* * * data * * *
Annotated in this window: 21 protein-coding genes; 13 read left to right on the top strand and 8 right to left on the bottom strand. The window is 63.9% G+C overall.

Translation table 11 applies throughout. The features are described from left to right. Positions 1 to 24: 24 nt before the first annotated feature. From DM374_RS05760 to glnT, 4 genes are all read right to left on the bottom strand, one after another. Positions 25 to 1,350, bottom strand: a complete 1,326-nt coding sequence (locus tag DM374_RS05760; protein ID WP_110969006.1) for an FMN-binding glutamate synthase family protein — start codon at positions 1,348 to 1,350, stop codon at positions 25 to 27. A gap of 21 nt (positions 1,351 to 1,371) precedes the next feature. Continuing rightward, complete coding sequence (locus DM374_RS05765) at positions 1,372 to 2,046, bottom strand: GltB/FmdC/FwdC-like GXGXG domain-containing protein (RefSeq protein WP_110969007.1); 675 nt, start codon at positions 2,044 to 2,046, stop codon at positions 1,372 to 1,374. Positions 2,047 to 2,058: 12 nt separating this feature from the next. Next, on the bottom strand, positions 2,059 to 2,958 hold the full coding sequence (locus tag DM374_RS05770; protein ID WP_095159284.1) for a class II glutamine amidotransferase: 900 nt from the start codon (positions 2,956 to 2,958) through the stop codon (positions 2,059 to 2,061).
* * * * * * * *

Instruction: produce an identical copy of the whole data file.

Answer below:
Annotated in this window: 21 protein-coding genes; 13 read left to right on the top strand and 8 right to left on the bottom strand. The window is 63.9% G+C overall.

Translation table 11 applies throughout. The features are described from left to right. Positions 1 to 24: 24 nt before the first annotated feature. From DM374_RS05760 to glnT, 4 genes are all read right to left on the bottom strand, one after another. Positions 25 to 1,350, bottom strand: a complete 1,326-nt coding sequence (locus tag DM374_RS05760; protein ID WP_110969006.1) for an FMN-binding glutamate synthase family protein — start codon at positions 1,348 to 1,350, stop codon at positions 25 to 27. A gap of 21 nt (positions 1,351 to 1,371) precedes the next feature. Continuing rightward, complete coding sequence (locus DM374_RS05765) at positions 1,372 to 2,046, bottom strand: GltB/FmdC/FwdC-like GXGXG domain-containing protein (RefSeq protein WP_110969007.1); 675 nt, start codon at positions 2,044 to 2,046, stop codon at positions 1,372 to 1,374. Positions 2,047 to 2,058: 12 nt separating this feature from the next. Next, on the bottom strand, positions 2,059 to 2,958 hold the full coding sequence (locus tag DM374_RS05770; protein ID WP_095159284.1) for a class II glutamine amidotransferase: 900 nt from the start codon (positions 2,956 to 2,958) through the stop codon (positions 2,059 to 2,061).